“We are already hearing a hue and cry from Wall Street, suggesting that this proposed fee is not only unwelcome but unfair, that by some twisted logic, it is more appropriate for the American people to bear the cost of the bailout rather than the industry that benefited from it, even though these executives are out there giving themselves huge bonuses,” Obama said.
He renewed his call for a regulatory overhaul of the industry and scolded bankers for opposing the tighter oversight in legislation moving through Congress.

“What I’d say to these executives is this: Instead of setting a phalanx of lobbyists to fight this proposal or employing an army of lawyers and accountants to help evade the fee, I’d suggest you might want to consider simply meeting your responsibility,” Obama said.
At issue is the net cost of the fund initiated by the Bush administration to help financial institutions get rid of soured assets.

The $700 billion Troubled Asset Relief Program (TARP) has expanded to help auto companies and homeowners.
Insurer American International Group, the largest beneficiary at nearly $70 billion, would have to pay the tax. But General Motors Co. and Chrysler Group LLC, whose $66 billion in government loans are not expected to be repaid fully, would not.

Administration officials said financial institutions were both a significant cause of the crisis and chief beneficiaries of the rescue efforts, should bear the brunt of the cost.
Bankers did not hide their objections.

“Politics have overtaken the economics,” said Scott Talbott, the chief lobbyist for the Financial Services Roundtable, a group representing large Wall Street institutions. “This is a punitive tax on companies that repaid TARP in full or never took TARP.”
Even before details came out, Jamie Dimon, chief executive of JPMorgan Chase & Co., said: “Using tax policy to punish people is a bad idea.”

Obama is trying to accelerate terms that require the president to seek a way to recoup unrecovered money in 2013, five years after the law was enacted.
So far, the Treasury has given $247 billion to more than 700 banks. Of that, $162 billion has been repaid and banks have paid an additional $11 billion in interest and dividends.
In Congress, Democrats embraced Obama’s proposal while Republicans rejected it.

“I think it is entirely reasonable to say that the industry that, A, caused these problems more than any other and, B, benefited from the activity, should be contributing,” said Democratic Rep. Barney Frank of Massachusetts, chairman of the House Financial Services Committee.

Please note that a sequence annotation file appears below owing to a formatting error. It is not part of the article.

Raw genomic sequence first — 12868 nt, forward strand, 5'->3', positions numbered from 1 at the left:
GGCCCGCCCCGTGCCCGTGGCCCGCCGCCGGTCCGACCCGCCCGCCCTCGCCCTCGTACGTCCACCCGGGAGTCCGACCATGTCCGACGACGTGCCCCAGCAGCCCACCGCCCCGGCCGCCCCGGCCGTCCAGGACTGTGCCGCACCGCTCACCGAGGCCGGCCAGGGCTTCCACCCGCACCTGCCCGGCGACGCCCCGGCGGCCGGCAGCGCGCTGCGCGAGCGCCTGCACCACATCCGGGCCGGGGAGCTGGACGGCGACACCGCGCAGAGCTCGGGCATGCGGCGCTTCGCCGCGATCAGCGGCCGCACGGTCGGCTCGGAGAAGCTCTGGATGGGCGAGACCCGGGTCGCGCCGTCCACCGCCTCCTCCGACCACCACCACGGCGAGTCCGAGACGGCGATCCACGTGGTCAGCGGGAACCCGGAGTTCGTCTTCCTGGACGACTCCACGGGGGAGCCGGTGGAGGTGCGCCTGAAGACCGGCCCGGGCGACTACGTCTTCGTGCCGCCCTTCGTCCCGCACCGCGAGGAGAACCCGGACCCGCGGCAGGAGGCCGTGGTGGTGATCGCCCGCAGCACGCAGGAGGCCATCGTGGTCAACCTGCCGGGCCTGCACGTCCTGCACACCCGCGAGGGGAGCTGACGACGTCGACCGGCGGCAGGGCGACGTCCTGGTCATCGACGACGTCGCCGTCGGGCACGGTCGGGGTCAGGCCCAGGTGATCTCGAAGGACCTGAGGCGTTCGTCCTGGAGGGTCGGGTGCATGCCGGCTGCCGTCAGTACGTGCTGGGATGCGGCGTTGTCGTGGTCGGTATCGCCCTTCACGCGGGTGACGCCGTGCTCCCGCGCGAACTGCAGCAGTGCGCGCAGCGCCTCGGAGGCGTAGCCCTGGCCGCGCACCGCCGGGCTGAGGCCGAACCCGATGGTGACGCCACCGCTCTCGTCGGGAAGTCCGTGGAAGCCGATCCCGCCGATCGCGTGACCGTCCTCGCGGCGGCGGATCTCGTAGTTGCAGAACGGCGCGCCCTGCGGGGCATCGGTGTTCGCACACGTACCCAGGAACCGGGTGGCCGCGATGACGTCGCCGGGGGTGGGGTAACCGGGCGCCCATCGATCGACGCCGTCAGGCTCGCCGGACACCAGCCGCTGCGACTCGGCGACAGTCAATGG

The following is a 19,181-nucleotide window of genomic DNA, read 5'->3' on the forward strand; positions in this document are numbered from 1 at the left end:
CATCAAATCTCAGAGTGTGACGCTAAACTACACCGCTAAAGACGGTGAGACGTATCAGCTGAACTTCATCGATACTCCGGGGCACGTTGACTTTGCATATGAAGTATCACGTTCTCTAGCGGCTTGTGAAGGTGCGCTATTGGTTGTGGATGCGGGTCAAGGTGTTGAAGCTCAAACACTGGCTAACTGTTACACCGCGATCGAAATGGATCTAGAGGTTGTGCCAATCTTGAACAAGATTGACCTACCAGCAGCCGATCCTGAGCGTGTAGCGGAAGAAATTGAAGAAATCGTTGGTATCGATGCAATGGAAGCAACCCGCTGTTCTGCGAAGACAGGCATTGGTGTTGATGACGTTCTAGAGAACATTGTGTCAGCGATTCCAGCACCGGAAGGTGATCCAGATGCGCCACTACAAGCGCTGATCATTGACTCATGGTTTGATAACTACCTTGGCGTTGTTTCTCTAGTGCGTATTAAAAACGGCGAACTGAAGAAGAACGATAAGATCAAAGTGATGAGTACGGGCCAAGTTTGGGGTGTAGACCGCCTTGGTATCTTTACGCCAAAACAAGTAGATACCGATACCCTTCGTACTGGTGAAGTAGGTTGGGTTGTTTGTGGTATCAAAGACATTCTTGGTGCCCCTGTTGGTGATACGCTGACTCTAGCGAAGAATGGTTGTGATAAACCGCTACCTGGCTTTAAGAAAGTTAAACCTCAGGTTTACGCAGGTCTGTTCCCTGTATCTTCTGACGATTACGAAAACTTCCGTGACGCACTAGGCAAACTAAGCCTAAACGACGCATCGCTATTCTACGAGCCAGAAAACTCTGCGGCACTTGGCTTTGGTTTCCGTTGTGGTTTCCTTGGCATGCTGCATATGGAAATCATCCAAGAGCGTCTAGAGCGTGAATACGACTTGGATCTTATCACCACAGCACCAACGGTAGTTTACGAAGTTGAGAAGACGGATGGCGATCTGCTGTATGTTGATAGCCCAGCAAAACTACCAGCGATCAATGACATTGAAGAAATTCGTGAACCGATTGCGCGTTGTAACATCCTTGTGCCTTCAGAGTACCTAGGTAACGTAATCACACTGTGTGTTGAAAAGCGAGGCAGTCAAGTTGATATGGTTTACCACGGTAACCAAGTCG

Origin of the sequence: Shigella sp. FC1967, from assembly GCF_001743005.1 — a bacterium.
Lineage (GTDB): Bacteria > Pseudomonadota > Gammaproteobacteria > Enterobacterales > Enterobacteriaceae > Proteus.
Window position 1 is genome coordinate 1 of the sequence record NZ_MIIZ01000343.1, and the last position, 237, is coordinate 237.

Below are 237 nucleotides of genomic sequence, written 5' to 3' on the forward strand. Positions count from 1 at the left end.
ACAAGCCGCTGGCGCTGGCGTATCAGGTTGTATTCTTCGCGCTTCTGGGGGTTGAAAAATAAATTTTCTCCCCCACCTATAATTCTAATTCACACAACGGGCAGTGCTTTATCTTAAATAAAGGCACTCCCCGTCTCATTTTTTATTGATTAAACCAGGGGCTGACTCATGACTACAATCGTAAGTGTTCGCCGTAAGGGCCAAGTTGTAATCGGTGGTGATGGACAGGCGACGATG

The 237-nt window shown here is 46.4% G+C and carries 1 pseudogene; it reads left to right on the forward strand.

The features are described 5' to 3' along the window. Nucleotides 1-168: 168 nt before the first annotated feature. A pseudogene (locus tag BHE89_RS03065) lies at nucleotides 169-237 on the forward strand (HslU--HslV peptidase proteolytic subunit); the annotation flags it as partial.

But GOP Rep. Scott Garrett of New Jersey, who’s on Frank’s committee, called it a “job-killing initiatives that will further cripple the economy by increasing fees passed on to consumers and small businesses, while reducing consumer credit.”

By Jim Kuhnhenn, Associated Press Writer-WASHINGTON (AP)


Federal Deposit Insurance Corp: http://www.fdic.gov/
Financial Services Roundtable: http://www.fsround.org/
Troubled Asset Relief Program: http://www.financialstability.gov/
House Financial Services Committee: http://financialservices.house.gov/
Financial Crisis Inquiry Commission: http://www.fcic.gov

Mr Ratzon declared: “I’m perfect … I have all the qualities a woman wants”
Residents of Tel Aviv’s quiet Hatikva neighbourhood were shocked yesterday to discover a self-styled Jewish sage living in their midst with a harem of 30 women kept as “slaves” in squalid apartments.
Goel Ratzon, 60, is accused of fathering 37 children since 1993 with his “wives” and daughters. Mr Ratzon, who was dubbed by the local media as “Israel’s Josef Fritzl”, is under arrest on suspicion of incest and sexual abuse.

“The evidence shows the suspect controlled his women with a firm hand, including their possessions and their money,” police said. Mr Ratzon even wrote a list of commandments to ensure that the women were kept in “conditions similar to slavery”, police said.
In addition to turning over all their wages, the women were forbidden from making telephone calls or talking to men other than Mr Ratzon. If they broke the rules they would pay a fine or receive physical punishment.